Which Joe gave his name to ‘sloppy joes’? We look at five interesting sandwiches and their lexical origins.
Two white cloth strips attached to the collar of some Protestants' clerical dress.
- ‘He is marked out by the Geneva bands, a pair of white strips, that he wears at his neck.’
- ‘The parson in his Geneva bands conducted the service from an original 1836 Slaidburn prayer book, assisted by his solemn parish clerk.’
- ‘Those worn by clergy are often called preaching bands, tabs or Geneva bands; those worn by lawyers are called barrister's bands or, more usually in Canada, tabs.’
- ‘A stout priest wearing an old fashioned wig, a cassock, stained surplice and Geneva bands stood smiling unctuously beside the Keeper.’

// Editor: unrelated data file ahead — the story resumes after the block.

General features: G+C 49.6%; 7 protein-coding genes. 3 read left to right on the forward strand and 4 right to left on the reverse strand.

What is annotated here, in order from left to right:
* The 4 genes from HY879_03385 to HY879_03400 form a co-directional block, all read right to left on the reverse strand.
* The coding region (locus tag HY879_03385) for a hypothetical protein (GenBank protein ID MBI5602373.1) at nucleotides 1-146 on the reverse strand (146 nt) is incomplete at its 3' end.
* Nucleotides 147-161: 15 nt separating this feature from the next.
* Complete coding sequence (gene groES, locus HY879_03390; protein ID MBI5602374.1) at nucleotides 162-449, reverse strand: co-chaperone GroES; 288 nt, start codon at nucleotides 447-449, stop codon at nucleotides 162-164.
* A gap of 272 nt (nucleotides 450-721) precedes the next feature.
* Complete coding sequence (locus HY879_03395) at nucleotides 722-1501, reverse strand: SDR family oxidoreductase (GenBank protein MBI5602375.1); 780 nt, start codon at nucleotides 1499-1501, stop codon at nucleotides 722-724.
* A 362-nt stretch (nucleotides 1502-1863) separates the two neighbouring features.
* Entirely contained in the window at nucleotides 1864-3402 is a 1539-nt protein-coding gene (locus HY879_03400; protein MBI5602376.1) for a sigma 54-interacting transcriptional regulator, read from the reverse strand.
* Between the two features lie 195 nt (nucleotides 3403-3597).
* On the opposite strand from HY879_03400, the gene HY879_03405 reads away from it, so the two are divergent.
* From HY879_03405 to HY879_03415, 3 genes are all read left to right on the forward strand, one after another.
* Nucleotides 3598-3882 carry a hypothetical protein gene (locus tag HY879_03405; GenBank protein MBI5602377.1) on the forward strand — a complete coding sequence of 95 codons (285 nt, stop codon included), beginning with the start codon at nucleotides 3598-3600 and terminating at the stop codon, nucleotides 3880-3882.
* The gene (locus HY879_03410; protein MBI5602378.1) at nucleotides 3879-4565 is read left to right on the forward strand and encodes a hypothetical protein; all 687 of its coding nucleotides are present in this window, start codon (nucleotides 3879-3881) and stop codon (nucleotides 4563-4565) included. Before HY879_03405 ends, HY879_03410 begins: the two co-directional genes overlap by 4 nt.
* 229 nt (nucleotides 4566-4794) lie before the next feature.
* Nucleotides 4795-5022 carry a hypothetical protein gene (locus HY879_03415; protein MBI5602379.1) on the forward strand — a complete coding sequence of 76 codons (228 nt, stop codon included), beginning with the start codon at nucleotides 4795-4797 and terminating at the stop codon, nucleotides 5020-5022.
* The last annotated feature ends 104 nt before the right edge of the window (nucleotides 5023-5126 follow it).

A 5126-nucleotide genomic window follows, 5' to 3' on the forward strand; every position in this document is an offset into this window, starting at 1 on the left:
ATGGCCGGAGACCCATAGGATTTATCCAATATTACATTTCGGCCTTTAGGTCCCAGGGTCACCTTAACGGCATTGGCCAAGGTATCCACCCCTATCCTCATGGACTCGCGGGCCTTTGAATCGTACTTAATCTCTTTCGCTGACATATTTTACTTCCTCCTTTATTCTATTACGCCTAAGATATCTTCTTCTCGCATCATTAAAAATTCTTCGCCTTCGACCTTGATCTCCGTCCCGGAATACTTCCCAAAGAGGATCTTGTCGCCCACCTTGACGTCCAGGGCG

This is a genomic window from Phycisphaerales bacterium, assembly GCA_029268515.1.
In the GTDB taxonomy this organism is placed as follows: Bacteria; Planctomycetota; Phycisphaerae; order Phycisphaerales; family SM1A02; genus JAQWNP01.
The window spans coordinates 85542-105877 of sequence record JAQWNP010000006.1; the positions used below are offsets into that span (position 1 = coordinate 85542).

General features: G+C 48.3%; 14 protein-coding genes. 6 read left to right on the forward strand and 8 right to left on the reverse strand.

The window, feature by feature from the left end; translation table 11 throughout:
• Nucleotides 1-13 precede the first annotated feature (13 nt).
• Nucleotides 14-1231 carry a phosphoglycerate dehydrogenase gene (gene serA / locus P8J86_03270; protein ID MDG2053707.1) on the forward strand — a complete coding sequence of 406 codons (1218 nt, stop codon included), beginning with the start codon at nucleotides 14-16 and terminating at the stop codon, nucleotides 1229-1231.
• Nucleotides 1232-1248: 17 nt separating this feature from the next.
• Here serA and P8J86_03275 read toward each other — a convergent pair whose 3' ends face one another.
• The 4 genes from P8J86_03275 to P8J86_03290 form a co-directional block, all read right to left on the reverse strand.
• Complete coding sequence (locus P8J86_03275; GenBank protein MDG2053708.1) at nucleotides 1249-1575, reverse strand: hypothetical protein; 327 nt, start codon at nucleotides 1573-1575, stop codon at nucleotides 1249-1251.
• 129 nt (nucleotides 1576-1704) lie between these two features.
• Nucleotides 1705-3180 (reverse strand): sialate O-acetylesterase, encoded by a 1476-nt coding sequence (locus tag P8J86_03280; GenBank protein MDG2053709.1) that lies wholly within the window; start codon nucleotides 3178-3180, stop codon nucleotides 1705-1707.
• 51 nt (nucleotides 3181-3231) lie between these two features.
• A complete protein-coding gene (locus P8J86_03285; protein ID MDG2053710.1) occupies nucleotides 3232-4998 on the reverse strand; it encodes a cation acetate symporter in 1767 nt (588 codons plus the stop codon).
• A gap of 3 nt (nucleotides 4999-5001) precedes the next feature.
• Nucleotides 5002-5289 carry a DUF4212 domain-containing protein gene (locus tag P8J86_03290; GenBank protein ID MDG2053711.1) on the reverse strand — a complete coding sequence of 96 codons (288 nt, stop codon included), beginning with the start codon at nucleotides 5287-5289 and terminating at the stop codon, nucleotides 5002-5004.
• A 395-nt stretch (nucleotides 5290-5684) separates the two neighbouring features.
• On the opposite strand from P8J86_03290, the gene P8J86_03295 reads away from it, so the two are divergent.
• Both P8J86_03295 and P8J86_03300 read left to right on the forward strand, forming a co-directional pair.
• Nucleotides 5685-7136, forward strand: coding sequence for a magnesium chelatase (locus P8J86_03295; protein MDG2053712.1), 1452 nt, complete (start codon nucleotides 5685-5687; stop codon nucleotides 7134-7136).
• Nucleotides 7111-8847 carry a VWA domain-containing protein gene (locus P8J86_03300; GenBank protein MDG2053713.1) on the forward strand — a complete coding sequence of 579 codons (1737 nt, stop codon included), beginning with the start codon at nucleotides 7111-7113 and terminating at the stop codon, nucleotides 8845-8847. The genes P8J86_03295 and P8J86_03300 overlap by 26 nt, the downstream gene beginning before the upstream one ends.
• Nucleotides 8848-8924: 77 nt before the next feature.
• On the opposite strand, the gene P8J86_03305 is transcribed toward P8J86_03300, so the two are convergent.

- ‘Clergy may also wear bands, which may be of black material, which are also known as Geneva bands.’
Late 19th century: from the place name Geneva, where they were originally worn by Calvinists.
We take a look at several popular, though confusing, punctuation marks.
From Afghanistan to Zimbabwe, discover surprising and intriguing language facts from around the globe.
The definitions of ‘buddy’ and ‘bro’ in the OED have recently been revised. We explore their history and increase in popularity.